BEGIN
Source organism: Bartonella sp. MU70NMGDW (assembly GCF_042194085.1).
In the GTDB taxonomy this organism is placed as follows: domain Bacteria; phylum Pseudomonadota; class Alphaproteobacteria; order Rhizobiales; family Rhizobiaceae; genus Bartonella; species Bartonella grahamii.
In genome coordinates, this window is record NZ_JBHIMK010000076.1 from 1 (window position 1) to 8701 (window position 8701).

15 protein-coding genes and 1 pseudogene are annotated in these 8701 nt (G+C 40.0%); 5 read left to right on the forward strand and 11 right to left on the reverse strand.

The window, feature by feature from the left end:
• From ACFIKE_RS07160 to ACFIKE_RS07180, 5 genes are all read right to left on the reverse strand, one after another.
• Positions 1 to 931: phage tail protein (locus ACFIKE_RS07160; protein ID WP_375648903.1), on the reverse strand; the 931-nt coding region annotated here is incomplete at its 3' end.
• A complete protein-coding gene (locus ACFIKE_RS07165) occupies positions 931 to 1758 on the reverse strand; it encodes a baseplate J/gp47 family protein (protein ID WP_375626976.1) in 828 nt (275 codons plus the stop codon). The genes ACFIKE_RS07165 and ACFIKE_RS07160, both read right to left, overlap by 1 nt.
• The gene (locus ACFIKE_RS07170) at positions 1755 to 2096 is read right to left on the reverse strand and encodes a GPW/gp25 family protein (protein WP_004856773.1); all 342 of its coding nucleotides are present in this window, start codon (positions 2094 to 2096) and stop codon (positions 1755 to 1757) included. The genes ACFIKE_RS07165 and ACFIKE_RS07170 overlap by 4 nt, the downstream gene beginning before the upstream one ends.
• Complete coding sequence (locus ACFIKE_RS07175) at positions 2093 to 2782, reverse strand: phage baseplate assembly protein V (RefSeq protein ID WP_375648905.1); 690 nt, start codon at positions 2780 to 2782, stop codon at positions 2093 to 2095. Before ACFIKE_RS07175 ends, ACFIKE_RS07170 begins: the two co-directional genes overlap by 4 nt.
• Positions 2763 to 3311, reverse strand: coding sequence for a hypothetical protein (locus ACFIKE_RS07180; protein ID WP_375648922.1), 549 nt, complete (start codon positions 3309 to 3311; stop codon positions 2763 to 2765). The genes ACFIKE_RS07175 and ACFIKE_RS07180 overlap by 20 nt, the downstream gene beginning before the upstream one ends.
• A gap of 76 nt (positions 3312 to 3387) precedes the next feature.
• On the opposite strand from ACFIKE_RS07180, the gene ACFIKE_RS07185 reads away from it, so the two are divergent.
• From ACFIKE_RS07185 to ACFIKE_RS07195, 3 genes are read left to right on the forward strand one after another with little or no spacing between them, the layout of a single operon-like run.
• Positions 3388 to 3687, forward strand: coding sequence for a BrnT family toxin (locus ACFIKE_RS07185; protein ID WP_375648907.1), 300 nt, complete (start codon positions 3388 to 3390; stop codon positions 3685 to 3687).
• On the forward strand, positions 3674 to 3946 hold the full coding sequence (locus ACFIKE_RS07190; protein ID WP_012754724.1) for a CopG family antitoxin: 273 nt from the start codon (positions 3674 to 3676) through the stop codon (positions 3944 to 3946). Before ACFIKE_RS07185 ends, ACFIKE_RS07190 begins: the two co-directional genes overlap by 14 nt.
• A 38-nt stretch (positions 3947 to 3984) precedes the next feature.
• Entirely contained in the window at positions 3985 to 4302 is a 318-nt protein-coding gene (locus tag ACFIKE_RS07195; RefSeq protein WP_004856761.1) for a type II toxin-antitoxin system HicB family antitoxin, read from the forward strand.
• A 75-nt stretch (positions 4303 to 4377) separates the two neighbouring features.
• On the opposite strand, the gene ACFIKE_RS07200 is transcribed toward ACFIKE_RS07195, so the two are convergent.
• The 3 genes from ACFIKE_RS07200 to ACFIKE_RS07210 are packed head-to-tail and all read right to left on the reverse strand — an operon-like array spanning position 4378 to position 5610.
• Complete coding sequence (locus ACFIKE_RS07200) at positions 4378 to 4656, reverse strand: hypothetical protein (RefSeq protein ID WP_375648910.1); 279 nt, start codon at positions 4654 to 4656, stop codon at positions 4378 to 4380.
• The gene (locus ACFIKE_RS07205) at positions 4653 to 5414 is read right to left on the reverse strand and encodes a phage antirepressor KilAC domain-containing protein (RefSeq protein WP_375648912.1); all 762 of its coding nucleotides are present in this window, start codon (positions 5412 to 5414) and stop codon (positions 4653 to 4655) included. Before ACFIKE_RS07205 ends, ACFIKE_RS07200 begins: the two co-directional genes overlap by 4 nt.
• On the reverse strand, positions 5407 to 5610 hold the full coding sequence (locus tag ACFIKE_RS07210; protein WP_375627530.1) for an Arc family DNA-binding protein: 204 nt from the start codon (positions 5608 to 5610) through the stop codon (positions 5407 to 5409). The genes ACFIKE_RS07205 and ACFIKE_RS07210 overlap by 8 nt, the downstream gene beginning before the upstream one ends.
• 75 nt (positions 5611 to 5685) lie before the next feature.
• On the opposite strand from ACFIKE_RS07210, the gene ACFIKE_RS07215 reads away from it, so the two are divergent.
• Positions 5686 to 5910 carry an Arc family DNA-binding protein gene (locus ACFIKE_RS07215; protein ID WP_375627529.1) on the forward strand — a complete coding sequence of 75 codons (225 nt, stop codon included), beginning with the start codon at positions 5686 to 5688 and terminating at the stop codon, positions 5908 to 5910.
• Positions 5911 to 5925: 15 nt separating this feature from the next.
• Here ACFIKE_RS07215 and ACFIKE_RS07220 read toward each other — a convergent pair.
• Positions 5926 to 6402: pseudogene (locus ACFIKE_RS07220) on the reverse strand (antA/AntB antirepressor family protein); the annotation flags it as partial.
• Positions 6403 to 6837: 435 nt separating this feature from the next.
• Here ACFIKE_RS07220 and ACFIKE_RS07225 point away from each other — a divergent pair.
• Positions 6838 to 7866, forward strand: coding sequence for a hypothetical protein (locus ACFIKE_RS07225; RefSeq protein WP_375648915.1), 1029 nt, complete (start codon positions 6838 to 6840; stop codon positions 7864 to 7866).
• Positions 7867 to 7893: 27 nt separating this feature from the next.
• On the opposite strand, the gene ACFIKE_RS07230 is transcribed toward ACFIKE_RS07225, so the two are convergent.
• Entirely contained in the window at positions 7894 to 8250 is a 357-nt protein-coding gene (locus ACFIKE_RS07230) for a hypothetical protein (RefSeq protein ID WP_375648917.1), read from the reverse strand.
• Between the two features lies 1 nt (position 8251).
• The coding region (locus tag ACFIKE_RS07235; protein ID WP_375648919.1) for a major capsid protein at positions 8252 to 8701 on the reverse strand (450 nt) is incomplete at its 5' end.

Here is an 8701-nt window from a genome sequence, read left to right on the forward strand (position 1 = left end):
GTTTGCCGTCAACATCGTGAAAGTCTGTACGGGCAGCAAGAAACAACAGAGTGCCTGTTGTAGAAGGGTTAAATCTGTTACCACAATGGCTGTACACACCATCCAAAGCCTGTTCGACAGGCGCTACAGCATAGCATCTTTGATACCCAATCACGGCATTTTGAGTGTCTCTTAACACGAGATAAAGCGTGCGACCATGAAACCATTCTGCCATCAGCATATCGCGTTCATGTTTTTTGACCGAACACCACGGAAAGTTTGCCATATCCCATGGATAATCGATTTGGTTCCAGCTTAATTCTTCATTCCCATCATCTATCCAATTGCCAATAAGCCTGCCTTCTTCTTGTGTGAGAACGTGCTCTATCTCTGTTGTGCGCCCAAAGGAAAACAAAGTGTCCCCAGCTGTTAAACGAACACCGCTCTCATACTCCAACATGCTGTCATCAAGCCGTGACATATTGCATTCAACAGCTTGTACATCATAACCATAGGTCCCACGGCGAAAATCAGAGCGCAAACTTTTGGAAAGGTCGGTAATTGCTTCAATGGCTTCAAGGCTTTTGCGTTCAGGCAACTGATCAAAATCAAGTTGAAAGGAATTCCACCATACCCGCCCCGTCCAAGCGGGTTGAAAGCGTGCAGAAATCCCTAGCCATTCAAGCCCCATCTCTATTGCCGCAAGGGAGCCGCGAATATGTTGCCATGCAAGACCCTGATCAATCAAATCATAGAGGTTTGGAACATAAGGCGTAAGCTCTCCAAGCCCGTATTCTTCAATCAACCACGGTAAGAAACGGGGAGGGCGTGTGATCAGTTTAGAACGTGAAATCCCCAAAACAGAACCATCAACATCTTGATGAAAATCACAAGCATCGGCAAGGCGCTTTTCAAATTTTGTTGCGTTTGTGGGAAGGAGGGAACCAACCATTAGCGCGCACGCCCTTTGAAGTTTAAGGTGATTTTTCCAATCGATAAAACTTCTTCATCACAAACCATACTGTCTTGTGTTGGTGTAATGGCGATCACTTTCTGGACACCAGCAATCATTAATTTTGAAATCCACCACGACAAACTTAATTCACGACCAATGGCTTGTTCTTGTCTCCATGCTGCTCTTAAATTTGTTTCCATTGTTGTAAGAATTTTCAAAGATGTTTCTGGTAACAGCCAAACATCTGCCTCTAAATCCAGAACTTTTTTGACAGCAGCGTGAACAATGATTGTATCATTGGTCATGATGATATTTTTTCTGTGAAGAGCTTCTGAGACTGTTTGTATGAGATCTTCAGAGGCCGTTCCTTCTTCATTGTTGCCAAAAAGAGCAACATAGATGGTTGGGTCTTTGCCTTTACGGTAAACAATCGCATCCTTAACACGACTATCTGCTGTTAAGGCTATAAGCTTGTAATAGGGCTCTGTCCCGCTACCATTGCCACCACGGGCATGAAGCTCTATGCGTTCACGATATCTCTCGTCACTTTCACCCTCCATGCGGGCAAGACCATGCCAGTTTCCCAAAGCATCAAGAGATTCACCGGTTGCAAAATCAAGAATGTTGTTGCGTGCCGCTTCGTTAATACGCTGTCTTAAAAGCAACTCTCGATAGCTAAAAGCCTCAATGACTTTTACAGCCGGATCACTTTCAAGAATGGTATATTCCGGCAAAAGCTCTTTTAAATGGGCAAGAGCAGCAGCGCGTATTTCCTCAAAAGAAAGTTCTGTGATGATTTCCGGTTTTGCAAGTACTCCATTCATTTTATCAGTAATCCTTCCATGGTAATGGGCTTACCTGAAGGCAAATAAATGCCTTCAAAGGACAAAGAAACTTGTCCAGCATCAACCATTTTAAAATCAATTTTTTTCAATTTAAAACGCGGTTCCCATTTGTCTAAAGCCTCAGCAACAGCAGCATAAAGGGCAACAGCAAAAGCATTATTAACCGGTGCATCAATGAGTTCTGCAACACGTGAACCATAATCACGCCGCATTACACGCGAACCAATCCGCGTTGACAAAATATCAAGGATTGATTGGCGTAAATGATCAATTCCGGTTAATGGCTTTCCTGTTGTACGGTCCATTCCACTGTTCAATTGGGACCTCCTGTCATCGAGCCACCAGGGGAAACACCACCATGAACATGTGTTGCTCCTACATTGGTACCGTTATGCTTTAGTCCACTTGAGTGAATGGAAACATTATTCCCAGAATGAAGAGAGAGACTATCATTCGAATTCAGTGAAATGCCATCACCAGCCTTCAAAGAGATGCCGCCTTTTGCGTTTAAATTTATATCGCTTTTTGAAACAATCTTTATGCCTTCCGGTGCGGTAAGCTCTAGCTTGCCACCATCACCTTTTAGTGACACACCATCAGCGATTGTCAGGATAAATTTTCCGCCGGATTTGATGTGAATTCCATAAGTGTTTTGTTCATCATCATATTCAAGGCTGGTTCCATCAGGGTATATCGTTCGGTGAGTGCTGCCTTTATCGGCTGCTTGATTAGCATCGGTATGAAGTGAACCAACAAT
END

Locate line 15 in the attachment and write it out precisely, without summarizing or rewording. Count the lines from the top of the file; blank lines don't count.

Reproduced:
• Positions 3388 to 3687, forward strand: coding sequence for a BrnT family toxin (locus ACFIKE_RS07185; protein ID WP_375648907.1), 300 nt, complete (start codon positions 3388 to 3390; stop codon positions 3685 to 3687).